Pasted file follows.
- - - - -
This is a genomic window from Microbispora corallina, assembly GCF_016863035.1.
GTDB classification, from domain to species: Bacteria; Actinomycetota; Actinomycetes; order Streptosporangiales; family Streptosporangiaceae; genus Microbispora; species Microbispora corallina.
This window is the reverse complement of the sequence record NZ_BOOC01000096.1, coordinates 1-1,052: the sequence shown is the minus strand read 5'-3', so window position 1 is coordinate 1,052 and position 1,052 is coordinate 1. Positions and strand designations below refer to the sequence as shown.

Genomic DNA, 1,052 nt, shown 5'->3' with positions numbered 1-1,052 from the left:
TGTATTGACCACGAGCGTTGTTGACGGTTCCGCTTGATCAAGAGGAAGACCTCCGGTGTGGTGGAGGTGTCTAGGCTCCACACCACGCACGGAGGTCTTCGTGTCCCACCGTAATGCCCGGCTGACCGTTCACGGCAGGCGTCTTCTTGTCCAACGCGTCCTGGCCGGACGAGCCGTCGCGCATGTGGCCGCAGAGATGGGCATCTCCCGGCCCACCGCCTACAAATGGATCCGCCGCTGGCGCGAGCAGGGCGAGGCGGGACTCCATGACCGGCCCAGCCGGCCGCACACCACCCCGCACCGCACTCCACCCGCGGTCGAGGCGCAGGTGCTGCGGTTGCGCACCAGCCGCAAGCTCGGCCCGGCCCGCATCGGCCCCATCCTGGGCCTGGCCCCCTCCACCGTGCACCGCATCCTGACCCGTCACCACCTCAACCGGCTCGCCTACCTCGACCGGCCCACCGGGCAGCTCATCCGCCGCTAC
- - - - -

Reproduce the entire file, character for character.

This is a genomic window from Microbispora corallina, assembly GCF_016863035.1.
GTDB classification, from domain to species: Bacteria; Actinomycetota; Actinomycetes; order Streptosporangiales; family Streptosporangiaceae; genus Microbispora; species Microbispora corallina.
This window is the reverse complement of the sequence record NZ_BOOC01000096.1, coordinates 1-1,052: the sequence shown is the minus strand read 5'-3', so window position 1 is coordinate 1,052 and position 1,052 is coordinate 1. Positions and strand designations below refer to the sequence as shown.

Genomic DNA, 1,052 nt, shown 5'->3' with positions numbered 1-1,052 from the left:
TGTATTGACCACGAGCGTTGTTGACGGTTCCGCTTGATCAAGAGGAAGACCTCCGGTGTGGTGGAGGTGTCTAGGCTCCACACCACGCACGGAGGTCTTCGTGTCCCACCGTAATGCCCGGCTGACCGTTCACGGCAGGCGTCTTCTTGTCCAACGCGTCCTGGCCGGACGAGCCGTCGCGCATGTGGCCGCAGAGATGGGCATCTCCCGGCCCACCGCCTACAAATGGATCCGCCGCTGGCGCGAGCAGGGCGAGGCGGGACTCCATGACCGGCCCAGCCGGCCGCACACCACCCCGCACCGCACTCCACCCGCGGTCGAGGCGCAGGTGCTGCGGTTGCGCACCAGCCGCAAGCTCGGCCCGGCCCGCATCGGCCCCATCCTGGGCCTGGCCCCCTCCACCGTGCACCGCATCCTGACCCGTCACCACCTCAACCGGCTCGCCTACCTCGACCGGCCCACCGGGCAGCTCATCCGCCGCTAC